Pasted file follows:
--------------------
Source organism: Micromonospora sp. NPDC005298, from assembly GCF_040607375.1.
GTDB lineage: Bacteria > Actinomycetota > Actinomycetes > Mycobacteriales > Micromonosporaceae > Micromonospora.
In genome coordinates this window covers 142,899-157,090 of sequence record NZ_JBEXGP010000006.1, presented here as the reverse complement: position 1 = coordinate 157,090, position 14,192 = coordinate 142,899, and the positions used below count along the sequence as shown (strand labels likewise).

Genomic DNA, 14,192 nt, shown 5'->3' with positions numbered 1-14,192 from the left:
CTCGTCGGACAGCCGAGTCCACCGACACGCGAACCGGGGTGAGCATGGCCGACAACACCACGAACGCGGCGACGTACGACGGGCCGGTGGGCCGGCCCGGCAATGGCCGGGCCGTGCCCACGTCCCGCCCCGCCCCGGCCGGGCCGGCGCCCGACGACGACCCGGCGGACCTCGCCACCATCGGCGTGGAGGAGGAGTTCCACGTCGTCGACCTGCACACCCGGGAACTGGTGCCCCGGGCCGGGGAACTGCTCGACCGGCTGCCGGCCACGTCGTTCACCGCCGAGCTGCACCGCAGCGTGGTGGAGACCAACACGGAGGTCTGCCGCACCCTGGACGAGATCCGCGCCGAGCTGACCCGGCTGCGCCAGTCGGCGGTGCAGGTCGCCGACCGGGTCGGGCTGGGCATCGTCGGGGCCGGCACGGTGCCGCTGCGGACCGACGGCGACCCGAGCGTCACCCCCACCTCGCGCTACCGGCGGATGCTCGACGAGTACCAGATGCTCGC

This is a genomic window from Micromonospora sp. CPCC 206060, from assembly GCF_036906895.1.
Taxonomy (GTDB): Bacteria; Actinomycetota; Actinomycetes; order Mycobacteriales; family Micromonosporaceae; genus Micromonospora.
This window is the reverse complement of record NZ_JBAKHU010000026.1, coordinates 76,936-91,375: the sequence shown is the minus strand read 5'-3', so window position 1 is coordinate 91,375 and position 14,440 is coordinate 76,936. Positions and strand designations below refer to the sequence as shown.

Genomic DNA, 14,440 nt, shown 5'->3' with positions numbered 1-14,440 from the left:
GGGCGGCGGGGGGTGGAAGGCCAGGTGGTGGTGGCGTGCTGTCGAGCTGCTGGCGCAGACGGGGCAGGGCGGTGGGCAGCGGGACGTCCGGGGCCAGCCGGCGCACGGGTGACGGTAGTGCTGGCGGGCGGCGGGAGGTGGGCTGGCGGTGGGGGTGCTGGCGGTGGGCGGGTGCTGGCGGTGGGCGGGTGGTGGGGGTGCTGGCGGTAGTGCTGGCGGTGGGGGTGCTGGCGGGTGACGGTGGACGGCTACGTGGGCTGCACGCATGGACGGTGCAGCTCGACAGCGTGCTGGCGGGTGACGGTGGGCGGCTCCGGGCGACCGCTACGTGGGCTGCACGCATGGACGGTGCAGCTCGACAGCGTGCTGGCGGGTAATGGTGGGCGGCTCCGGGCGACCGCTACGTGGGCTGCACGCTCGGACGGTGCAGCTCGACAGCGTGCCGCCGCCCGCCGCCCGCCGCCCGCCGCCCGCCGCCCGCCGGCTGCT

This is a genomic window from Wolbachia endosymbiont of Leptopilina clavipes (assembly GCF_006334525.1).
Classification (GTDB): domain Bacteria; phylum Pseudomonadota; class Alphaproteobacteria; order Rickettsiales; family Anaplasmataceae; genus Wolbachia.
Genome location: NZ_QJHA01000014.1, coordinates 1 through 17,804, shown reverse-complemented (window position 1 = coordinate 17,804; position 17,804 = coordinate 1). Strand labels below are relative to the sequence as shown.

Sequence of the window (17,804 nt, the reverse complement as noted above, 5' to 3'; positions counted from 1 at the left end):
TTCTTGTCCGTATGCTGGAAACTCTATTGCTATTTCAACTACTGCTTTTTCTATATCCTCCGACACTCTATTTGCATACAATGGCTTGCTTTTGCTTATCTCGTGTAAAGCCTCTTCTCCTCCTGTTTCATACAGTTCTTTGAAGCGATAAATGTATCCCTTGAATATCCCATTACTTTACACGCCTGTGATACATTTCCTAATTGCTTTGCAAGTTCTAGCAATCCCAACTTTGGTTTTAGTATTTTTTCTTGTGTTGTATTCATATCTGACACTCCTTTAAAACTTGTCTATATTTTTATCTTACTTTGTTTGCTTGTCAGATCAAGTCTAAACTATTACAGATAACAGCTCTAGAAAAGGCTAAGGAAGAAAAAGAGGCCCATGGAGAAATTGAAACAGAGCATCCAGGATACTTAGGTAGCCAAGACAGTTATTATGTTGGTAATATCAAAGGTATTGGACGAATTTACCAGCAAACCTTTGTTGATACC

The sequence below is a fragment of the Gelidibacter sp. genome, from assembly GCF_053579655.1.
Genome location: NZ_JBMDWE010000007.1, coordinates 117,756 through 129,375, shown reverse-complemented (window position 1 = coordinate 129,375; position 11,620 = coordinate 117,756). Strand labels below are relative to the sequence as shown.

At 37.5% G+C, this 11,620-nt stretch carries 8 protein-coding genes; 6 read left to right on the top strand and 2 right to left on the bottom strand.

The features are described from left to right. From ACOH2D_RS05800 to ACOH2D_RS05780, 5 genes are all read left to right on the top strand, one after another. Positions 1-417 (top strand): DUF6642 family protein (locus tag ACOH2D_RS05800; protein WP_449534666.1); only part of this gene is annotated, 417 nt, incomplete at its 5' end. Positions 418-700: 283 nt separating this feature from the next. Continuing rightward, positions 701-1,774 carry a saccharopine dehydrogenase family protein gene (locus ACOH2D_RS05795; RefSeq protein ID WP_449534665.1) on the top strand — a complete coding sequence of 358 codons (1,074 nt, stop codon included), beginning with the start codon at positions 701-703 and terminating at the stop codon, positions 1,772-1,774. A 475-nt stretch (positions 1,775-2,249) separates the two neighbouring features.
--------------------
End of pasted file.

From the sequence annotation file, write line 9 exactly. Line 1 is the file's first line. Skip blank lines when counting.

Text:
Genomic DNA, 14,440 nt, shown 5'->3' with positions numbered 1-14,440 from the left: